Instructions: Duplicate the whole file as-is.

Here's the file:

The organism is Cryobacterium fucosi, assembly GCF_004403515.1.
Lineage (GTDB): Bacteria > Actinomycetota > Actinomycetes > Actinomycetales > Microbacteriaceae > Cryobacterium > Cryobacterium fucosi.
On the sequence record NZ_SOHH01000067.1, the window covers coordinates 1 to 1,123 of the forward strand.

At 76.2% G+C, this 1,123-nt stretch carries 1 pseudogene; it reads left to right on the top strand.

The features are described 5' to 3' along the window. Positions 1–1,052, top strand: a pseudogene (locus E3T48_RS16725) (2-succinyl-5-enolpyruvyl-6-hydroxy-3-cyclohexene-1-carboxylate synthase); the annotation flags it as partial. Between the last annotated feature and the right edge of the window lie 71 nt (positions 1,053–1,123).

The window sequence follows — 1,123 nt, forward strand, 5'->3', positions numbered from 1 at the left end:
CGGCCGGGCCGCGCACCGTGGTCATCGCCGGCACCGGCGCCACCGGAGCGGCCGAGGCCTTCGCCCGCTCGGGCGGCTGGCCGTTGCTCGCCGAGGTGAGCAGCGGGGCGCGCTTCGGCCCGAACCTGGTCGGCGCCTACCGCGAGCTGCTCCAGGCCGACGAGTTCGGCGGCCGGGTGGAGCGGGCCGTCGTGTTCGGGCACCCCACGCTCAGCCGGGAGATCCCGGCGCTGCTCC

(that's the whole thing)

The organism is Cryobacterium fucosi, assembly GCF_004403515.1.
Lineage (GTDB): Bacteria > Actinomycetota > Actinomycetes > Actinomycetales > Microbacteriaceae > Cryobacterium > Cryobacterium fucosi.
On the sequence record NZ_SOHH01000067.1, the window covers coordinates 1 to 1,123 of the forward strand.

At 76.2% G+C, this 1,123-nt stretch carries 1 pseudogene; it reads left to right on the top strand.

The features are described 5' to 3' along the window. Positions 1–1,052, top strand: a pseudogene (locus E3T48_RS16725) (2-succinyl-5-enolpyruvyl-6-hydroxy-3-cyclohexene-1-carboxylate synthase); the annotation flags it as partial. Between the last annotated feature and the right edge of the window lie 71 nt (positions 1,053–1,123).

The window sequence follows — 1,123 nt, forward strand, 5'->3', positions numbered from 1 at the left end:
CGGCCGGGCCGCGCACCGTGGTCATCGCCGGCACCGGCGCCACCGGAGCGGCCGAGGCCTTCGCCCGCTCGGGCGGCTGGCCGTTGCTCGCCGAGGTGAGCAGCGGGGCGCGCTTCGGCCCGAACCTGGTCGGCGCCTACCGCGAGCTGCTCCAGGCCGACGAGTTCGGCGGCCGGGTGGAGCGGGCCGTCGTGTTCGGGCACCCCACGCTCAGCCGGGAGATCCCGGCGCTGCTCC